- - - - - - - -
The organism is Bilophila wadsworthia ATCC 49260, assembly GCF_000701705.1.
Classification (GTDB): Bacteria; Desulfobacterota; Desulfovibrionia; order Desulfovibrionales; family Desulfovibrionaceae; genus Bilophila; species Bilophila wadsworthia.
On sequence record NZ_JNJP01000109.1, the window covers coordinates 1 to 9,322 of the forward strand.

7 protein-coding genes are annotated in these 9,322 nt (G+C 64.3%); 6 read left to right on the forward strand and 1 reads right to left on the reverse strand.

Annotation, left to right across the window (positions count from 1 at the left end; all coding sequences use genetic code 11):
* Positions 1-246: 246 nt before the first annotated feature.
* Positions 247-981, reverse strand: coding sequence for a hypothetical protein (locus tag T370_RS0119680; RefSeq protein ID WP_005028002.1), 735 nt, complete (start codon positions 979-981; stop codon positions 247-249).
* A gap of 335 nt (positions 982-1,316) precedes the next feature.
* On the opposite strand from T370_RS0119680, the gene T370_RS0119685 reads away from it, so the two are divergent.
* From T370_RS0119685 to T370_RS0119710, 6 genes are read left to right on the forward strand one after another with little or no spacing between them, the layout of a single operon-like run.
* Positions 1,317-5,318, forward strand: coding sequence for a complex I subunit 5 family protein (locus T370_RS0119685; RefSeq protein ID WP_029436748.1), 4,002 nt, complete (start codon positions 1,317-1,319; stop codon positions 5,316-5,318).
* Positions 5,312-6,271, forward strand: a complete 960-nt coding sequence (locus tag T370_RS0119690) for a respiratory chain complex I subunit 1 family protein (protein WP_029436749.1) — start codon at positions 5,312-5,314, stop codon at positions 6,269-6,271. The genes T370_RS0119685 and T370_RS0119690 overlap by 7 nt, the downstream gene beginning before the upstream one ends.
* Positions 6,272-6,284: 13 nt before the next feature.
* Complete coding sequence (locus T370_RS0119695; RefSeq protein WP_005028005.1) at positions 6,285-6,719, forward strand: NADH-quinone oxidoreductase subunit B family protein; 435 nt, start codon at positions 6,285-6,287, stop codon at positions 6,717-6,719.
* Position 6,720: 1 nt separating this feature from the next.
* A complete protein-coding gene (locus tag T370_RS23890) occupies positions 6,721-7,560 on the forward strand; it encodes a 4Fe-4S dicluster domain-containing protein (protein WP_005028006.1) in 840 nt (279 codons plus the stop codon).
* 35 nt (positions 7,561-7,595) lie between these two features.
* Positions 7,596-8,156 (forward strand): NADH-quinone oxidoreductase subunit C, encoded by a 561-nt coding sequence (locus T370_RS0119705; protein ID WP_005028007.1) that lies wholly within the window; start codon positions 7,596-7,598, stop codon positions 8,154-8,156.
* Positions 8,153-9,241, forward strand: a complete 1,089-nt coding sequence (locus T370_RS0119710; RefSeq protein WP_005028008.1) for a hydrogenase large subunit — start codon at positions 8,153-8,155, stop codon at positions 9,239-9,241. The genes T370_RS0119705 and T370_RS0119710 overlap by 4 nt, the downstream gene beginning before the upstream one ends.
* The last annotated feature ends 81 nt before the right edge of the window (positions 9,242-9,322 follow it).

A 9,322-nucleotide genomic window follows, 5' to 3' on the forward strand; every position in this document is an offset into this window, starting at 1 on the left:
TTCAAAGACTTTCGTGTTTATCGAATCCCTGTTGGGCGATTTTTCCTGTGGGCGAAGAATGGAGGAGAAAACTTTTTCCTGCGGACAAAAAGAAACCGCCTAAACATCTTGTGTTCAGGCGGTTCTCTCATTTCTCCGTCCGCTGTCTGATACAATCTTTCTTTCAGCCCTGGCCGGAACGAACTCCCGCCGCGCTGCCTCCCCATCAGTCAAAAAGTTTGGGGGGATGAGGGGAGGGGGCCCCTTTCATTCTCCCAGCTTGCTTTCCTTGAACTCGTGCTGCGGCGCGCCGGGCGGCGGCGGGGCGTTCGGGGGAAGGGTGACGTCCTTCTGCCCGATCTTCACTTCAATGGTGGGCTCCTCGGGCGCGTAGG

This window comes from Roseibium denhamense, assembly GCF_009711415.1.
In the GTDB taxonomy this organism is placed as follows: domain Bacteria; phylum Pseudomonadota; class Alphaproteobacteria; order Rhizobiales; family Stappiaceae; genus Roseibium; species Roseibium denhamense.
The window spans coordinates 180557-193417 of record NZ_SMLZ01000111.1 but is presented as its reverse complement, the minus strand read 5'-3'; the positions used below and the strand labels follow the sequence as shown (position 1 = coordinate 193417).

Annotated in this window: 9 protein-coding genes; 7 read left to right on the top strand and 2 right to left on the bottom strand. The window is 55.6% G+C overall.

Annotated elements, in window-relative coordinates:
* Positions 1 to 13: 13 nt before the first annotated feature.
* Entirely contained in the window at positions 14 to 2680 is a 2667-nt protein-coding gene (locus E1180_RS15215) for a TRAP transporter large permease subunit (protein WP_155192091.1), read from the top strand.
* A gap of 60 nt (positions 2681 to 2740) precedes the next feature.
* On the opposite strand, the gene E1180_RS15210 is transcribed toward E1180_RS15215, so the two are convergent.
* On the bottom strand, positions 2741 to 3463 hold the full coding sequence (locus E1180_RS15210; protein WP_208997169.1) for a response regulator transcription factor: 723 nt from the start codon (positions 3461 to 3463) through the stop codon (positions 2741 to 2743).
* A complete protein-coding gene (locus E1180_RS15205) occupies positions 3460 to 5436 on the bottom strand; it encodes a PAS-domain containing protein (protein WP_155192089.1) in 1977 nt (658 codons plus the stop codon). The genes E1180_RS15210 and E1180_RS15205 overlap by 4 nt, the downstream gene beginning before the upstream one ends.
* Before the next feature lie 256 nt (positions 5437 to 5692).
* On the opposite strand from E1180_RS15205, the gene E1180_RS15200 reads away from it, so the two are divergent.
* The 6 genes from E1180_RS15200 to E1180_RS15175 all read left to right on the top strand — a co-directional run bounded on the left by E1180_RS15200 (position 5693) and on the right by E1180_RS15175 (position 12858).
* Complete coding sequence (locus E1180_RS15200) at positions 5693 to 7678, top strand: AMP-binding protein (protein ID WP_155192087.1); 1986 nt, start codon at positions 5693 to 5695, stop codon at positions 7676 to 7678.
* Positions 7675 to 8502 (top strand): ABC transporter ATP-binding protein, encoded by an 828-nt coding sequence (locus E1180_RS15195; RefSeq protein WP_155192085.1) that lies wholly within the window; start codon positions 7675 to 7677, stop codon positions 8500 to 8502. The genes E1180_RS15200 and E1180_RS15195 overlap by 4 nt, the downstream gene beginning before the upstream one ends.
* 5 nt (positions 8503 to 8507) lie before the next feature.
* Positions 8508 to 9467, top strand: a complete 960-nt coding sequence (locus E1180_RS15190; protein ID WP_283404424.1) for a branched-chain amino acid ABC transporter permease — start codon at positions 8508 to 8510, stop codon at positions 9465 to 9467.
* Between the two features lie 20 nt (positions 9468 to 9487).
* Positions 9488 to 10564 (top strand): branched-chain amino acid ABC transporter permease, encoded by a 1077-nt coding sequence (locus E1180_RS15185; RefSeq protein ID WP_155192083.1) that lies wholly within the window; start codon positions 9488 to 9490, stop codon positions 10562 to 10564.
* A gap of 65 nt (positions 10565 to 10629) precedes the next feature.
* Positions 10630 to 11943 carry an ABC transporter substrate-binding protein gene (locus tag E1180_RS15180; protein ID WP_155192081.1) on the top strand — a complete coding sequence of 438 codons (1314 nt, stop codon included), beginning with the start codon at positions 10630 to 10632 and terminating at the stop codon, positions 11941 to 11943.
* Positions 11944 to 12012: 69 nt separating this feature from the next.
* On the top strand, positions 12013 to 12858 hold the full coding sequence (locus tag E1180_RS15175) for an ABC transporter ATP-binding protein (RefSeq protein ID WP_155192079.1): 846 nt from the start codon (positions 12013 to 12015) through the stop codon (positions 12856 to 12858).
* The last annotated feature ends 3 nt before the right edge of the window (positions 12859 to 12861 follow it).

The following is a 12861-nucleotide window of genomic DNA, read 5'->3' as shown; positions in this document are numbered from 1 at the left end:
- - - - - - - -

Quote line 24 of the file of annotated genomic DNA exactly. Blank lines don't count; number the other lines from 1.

In the GTDB taxonomy this organism is placed as follows: domain Bacteria; phylum Pseudomonadota; class Alphaproteobacteria; order Rhizobiales; family Stappiaceae; genus Roseibium; species Roseibium denhamense.